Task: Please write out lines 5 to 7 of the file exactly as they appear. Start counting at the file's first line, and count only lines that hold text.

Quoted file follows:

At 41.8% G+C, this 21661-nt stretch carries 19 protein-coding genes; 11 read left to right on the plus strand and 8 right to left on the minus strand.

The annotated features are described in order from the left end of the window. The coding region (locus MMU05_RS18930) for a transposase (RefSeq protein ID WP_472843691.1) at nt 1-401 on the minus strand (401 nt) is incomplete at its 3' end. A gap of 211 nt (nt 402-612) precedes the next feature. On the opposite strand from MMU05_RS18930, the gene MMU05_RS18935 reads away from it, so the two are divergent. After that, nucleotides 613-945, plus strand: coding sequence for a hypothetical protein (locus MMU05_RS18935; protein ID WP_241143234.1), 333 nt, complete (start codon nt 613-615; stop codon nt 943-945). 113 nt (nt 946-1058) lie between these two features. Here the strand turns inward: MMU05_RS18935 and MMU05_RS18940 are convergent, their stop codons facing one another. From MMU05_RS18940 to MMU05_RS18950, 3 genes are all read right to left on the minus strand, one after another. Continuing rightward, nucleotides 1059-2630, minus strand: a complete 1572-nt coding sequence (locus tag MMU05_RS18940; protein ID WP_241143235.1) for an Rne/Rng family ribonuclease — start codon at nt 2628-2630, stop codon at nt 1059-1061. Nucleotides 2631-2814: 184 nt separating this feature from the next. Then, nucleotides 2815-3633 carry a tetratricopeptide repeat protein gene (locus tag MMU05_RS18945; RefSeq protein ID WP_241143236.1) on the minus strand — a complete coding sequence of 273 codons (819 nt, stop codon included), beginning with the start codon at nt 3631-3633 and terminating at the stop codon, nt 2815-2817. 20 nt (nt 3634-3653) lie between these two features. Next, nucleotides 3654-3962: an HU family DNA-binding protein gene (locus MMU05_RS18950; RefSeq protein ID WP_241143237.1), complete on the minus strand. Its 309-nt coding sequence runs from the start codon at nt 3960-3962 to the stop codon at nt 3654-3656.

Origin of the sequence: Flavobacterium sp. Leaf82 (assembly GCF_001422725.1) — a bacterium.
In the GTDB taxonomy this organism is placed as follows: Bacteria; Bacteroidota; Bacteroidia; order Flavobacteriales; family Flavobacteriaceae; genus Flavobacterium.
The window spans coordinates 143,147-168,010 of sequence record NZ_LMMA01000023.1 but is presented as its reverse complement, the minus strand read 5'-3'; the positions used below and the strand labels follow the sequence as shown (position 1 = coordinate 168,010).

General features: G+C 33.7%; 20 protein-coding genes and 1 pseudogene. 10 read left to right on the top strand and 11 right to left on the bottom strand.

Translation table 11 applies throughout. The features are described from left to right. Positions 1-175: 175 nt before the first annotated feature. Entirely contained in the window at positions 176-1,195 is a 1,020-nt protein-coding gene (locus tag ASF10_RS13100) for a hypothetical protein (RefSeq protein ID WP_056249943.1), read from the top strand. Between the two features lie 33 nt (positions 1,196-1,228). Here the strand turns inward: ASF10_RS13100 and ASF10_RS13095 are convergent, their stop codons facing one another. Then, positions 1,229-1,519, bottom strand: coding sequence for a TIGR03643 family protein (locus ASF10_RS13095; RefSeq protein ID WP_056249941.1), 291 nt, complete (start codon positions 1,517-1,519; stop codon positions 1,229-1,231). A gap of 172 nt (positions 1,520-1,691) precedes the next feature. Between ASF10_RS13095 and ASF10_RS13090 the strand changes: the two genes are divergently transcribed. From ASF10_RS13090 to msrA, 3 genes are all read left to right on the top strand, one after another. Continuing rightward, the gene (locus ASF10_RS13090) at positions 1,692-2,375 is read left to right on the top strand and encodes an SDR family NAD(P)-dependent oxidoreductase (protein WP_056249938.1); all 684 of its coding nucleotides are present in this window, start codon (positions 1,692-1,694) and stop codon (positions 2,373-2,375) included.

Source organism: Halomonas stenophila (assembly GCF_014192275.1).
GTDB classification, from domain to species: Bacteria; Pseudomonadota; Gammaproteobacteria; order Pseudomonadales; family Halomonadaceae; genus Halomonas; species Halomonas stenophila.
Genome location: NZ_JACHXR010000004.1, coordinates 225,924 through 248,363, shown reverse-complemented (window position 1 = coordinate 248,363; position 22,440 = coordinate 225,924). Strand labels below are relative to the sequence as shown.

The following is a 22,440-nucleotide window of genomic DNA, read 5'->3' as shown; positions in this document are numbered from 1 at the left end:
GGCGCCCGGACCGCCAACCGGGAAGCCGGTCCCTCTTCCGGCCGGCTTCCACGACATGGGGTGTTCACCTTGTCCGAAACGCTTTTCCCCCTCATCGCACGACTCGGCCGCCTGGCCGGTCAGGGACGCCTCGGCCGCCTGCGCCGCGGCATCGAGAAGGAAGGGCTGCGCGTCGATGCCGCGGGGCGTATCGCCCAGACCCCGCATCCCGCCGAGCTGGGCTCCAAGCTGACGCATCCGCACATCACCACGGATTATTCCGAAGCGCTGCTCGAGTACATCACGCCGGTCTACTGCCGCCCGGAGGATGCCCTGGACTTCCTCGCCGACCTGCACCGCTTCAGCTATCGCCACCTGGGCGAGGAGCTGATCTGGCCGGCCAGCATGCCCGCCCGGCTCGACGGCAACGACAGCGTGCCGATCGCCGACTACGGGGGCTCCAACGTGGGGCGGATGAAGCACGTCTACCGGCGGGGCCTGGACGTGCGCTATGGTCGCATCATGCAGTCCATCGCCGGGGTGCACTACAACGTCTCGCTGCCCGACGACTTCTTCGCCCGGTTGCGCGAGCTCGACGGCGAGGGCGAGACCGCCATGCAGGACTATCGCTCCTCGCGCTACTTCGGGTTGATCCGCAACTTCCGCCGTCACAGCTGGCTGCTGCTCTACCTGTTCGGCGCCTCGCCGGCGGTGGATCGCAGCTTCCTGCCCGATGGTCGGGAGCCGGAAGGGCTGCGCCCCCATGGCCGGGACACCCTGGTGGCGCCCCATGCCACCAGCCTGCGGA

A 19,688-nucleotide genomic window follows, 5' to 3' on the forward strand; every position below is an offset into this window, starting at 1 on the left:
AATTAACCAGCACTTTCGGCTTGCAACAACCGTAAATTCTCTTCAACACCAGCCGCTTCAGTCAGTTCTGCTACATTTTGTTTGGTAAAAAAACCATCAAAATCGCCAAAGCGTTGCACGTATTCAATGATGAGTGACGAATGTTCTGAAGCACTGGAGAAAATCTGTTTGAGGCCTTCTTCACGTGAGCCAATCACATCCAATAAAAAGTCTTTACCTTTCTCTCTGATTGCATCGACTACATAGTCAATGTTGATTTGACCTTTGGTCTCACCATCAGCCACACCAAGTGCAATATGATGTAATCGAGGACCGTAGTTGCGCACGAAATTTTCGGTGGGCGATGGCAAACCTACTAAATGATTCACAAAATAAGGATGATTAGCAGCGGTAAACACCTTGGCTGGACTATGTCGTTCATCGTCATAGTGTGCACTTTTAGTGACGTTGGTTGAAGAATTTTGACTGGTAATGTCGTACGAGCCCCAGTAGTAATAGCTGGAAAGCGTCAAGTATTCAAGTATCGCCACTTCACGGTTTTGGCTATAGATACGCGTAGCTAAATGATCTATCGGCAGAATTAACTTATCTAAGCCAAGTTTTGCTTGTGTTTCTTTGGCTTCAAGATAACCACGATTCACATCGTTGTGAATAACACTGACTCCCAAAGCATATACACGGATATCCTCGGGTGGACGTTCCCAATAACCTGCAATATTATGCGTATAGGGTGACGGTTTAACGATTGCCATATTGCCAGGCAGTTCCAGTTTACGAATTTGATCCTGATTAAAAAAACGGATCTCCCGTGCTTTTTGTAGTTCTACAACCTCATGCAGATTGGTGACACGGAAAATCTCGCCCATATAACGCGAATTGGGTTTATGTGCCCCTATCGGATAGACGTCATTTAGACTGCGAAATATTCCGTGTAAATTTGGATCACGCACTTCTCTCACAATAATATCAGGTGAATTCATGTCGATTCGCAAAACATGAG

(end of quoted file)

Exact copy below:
The window spans coordinates 143,147-168,010 of sequence record NZ_LMMA01000023.1 but is presented as its reverse complement, the minus strand read 5'-3'; the positions used below and the strand labels follow the sequence as shown (position 1 = coordinate 168,010).

General features: G+C 33.7%; 20 protein-coding genes and 1 pseudogene. 10 read left to right on the top strand and 11 right to left on the bottom strand.

Translation table 11 applies throughout. The features are described from left to right. Positions 1-175: 175 nt before the first annotated feature. Entirely contained in the window at positions 176-1,195 is a 1,020-nt protein-coding gene (locus tag ASF10_RS13100) for a hypothetical protein (RefSeq protein ID WP_056249943.1), read from the top strand. Between the two features lie 33 nt (positions 1,196-1,228). Here the strand turns inward: ASF10_RS13100 and ASF10_RS13095 are convergent, their stop codons facing one another. Then, positions 1,229-1,519, bottom strand: coding sequence for a TIGR03643 family protein (locus ASF10_RS13095; RefSeq protein ID WP_056249941.1), 291 nt, complete (start codon positions 1,517-1,519; stop codon positions 1,229-1,231). A gap of 172 nt (positions 1,520-1,691) precedes the next feature. Between ASF10_RS13095 and ASF10_RS13090 the strand changes: the two genes are divergently transcribed. From ASF10_RS13090 to msrA, 3 genes are all read left to right on the top strand, one after another. Continuing rightward, the gene (locus ASF10_RS13090) at positions 1,692-2,375 is read left to right on the top strand and encodes an SDR family NAD(P)-dependent oxidoreductase (protein WP_056249938.1); all 684 of its coding nucleotides are present in this window, start codon (positions 1,692-1,694) and stop codon (positions 2,373-2,375) included.